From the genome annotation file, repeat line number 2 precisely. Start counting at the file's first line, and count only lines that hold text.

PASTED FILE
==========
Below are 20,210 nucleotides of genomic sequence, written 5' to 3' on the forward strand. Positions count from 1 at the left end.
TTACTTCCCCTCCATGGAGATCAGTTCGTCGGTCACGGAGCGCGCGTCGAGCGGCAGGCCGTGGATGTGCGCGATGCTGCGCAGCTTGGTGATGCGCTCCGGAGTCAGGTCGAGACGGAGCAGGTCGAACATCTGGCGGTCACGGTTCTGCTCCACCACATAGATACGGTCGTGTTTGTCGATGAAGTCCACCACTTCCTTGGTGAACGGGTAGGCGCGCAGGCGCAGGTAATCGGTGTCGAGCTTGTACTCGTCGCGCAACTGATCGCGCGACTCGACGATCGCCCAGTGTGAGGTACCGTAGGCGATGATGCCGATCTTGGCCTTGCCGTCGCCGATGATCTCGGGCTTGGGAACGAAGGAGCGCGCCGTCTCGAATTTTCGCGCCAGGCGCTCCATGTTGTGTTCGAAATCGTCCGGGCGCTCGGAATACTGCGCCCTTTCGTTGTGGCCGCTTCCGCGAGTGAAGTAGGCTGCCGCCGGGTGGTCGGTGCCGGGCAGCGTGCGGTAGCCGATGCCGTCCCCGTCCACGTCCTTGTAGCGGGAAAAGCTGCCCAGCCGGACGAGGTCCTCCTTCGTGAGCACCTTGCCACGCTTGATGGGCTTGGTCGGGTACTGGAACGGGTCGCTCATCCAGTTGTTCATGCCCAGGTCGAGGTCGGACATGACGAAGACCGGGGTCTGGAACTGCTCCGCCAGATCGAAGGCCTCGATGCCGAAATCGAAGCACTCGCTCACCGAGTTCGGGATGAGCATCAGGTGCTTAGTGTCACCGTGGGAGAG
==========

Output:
TTACTTCCCCTCCATGGAGATCAGTTCGTCGGTCACGGAGCGCGCGTCGAGCGGCAGGCCGTGGATGTGCGCGATGCTGCGCAGCTTGGTGATGCGCTCCGGAGTCAGGTCGAGACGGAGCAGGTCGAACATCTGGCGGTCACGGTTCTGCTCCACCACATAGATACGGTCGTGTTTGTCGATGAAGTCCACCACTTCCTTGGTGAACGGGTAGGCGCGCAGGCGCAGGTAATCGGTGTCGAGCTTGTACTCGTCGCGCAACTGATCGCGCGACTCGACGATCGCCCAGTGTGAGGTACCGTAGGCGATGATGCCGATCTTGGCCTTGCCGTCGCCGATGATCTCGGGCTTGGGAACGAAGGAGCGCGCCGTCTCGAATTTTCGCGCCAGGCGCTCCATGTTGTGTTCGAAATCGTCCGGGCGCTCGGAATACTGCGCCCTTTCGTTGTGGCCGCTTCCGCGAGTGAAGTAGGCTGCCGCCGGGTGGTCGGTGCCGGGCAGCGTGCGGTAGCCGATGCCGTCCCCGTCCACGTCCTTGTAGCGGGAAAAGCTGCCCAGCCGGACGAGGTCCTCCTTCGTGAGCACCTTGCCACGCTTGATGGGCTTGGTCGGGTACTGGAACGGGTCGCTCATCCAGTTGTTCATGCCCAGGTCGAGGTCGGACATGACGAAGACCGGGGTCTGGAACTGCTCCGCCAGATCGAAGGCCTCGATGCCGAAATCGAAGCACTCGCTCACCGAGTTCGGGATGAGCATCAGGTGCTTAGTGTCACCGTGGGAGAG